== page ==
The “Turkish Sultan,” who initiated a head-on clash with Israel, greeted the welcoming youngsters in Cairo in Arabic. The young Egyptians embraced him, but Arab leaders may soon develop a dislike for the leader who talks to the masses above their heads.
Some 5,000 people have joined the Facebook page calling for a warm welcome to Erdogan. This page and the photos from the Cairo airport are precisely the kind of images he seeks to display: In a period where large parts of the Arab world are entering a vacuum or paralysis following the regional upheaval, Turkey’s PM wants to show that he is the only regional leader who travels freely and can offer his patronage.
Not only did Erdogan recently win a third election campaign in Turkey, he also represents a regional power boasting great economic growth while the world faces a financial crisis. He has a powerful army, massive domestic support and the kind of influence that allows him undertake regional moves vis-à-vis Israel, Syria, the Palestinians the Kurds and Libya.
The new Nasser?
Under the current state of affairs, it is no surprise that more Arab media outlets endorse the view that Erdogan seeks to enter the leadership vacuum in the Arab world and turn into a pan-Arabic and pan-Islamic figure – a sort of modern-day version of former Egyptian President Gamal Abdul Nasser, who sought to unite Arab states under his pan-Arabism and mostly under his leadership.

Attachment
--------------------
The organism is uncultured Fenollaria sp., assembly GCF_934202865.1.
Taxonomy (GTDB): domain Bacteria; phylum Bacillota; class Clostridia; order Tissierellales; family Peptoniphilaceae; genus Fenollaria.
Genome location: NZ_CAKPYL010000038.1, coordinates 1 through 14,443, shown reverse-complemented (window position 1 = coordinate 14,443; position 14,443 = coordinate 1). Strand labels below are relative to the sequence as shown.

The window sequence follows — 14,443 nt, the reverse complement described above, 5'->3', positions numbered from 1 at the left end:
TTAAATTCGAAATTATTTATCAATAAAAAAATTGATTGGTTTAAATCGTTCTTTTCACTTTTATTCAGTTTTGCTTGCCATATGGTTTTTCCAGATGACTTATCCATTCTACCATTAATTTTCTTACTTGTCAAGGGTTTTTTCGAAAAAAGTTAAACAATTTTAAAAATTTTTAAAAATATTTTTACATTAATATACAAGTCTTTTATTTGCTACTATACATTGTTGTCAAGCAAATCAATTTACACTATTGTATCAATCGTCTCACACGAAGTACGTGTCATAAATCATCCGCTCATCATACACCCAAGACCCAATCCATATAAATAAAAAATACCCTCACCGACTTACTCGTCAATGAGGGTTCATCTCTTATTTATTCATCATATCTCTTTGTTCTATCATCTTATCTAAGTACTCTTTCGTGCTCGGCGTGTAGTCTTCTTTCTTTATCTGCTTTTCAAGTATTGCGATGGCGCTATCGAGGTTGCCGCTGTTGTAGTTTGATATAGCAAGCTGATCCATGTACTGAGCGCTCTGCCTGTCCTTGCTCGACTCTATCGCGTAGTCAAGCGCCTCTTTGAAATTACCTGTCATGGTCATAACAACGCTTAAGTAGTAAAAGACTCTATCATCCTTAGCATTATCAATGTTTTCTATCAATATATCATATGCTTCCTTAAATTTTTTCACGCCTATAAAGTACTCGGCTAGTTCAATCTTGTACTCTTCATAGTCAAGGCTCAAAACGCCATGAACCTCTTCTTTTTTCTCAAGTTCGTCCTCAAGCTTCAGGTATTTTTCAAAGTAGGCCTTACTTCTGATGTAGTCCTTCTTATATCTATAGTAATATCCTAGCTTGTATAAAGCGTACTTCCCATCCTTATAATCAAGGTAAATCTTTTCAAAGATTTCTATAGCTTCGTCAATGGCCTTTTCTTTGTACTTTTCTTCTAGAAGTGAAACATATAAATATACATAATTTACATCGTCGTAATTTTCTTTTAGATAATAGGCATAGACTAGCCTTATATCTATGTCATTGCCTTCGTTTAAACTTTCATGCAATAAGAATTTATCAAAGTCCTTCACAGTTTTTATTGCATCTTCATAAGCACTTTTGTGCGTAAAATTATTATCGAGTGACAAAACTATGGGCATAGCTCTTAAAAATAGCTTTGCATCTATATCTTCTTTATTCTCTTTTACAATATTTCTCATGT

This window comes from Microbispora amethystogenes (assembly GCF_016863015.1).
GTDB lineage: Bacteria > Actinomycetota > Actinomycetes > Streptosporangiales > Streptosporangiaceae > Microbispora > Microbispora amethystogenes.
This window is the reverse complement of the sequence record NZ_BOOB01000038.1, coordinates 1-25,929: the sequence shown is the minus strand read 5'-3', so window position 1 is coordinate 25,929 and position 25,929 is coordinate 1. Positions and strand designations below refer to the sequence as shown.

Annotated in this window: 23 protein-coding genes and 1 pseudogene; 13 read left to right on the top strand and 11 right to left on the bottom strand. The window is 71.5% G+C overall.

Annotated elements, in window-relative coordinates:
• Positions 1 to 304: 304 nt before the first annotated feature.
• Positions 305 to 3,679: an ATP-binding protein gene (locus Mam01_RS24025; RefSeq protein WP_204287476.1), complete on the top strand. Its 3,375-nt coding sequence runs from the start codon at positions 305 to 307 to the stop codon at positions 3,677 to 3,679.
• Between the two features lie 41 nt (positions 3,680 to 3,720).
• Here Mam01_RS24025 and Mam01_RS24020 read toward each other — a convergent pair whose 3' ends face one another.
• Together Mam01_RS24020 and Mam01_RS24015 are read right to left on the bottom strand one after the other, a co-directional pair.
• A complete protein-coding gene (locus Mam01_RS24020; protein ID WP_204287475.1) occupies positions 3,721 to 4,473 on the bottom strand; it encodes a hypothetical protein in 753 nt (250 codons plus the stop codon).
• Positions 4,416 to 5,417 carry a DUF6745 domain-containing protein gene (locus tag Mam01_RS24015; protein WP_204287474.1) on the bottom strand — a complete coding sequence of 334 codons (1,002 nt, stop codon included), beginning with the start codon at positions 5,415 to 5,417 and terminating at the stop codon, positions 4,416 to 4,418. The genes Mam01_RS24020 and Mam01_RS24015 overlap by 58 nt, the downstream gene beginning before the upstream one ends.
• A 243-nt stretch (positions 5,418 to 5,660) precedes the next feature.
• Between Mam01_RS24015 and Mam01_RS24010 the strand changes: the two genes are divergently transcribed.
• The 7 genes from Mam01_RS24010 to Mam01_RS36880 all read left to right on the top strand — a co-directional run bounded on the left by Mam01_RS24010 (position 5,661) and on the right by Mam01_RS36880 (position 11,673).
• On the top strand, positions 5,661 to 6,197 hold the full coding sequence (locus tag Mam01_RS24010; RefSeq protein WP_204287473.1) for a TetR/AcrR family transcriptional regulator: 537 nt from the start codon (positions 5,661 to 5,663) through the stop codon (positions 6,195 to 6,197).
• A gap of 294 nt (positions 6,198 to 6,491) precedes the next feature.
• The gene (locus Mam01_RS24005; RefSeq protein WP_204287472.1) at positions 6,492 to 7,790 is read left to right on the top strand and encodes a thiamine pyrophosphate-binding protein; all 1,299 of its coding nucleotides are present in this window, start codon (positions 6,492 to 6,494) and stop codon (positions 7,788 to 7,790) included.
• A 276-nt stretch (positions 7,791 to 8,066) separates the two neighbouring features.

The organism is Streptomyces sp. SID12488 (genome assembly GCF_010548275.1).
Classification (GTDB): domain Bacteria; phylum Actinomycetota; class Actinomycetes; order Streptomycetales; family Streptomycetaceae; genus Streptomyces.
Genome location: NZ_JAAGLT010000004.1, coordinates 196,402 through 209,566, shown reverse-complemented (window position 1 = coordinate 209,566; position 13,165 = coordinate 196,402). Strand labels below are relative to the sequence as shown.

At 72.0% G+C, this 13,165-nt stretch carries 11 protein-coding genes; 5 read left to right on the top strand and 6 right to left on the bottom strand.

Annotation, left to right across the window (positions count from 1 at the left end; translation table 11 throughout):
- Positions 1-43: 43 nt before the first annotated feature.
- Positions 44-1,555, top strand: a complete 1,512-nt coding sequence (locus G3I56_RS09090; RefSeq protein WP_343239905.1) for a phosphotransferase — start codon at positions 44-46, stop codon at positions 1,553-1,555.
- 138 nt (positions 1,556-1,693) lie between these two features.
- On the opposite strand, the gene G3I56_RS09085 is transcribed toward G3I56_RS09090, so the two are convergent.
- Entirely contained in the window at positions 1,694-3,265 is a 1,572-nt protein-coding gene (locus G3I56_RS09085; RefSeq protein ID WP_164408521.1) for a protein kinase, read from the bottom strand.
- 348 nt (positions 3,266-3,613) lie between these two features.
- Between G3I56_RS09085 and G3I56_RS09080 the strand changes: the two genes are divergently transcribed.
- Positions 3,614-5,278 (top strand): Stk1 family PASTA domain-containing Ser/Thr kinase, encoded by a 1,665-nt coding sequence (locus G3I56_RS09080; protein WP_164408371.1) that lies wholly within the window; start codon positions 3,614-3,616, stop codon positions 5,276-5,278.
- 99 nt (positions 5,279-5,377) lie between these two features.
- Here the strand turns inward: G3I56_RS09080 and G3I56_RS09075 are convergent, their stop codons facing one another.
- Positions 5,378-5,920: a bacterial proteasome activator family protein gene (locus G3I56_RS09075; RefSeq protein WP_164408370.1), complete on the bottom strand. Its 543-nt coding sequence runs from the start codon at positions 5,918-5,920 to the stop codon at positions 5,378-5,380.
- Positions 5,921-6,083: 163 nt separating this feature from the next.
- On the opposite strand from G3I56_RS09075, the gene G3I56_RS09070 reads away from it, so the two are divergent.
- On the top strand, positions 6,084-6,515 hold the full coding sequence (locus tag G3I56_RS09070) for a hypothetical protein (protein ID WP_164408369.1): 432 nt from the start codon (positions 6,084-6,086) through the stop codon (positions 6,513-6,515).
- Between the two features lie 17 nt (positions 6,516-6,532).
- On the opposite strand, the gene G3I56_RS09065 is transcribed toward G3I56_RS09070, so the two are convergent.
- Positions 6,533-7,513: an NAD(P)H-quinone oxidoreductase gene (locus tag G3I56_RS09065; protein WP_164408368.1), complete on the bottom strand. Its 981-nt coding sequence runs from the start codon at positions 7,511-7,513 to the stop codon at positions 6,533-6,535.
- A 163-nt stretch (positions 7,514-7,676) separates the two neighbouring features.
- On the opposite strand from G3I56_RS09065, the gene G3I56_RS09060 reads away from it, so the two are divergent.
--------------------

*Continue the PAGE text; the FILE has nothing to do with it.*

However, reality is cruel to Egypt. Instead of Cairo leading the way, it hosts a regional, non-Arab leader (this carries great weight) who seeks to assume a leadership role and show Egypt and its sisters the “right path. In an interview with Egyptian TV, Erdogan stressed that “Turkey constitutes the model for a proper secular state.”
While the substance of Erdogan’s suggestions is important, the tone is even more significant. Turkey’s leader toured three states that recently toppled their leaders – Egypt, Tunisia and Libya – while offering many recommendations, and mostly one word of advice: Follow me, I’ll show you the way.
Speaking at a special Arab League convention, Erdogan also took the liberty to offer his tips to Arab states. “Recognizing the Palestinian state is a right, not a duty,” he reprimanded them. He also resorted to his customary habit, slamming Israel as the masses cheer.
Indeed, Turkey’s leader portrays himself as the only one who can pose a significant threat to Israel and put the “West’s spoiled child” in its place.
Mideastern leaders are likely unhappy to hear Erdogan’s zealous declarations. However, in the climate created in the region, many people buy into the Turkish PM’s arrogant statements. Over time, Arab leaders may not be willing to play into the hands of the “Muslim lecturer” who wishes to bring them under his leadership.
Yet until that time, Erdogan shall continue to take pleasure in the flattering headlines. And what will come next? This depends on the crises to follow in the region. In any case, the Turkish prime minister will be lying in wait in order to score more political and leadership points.
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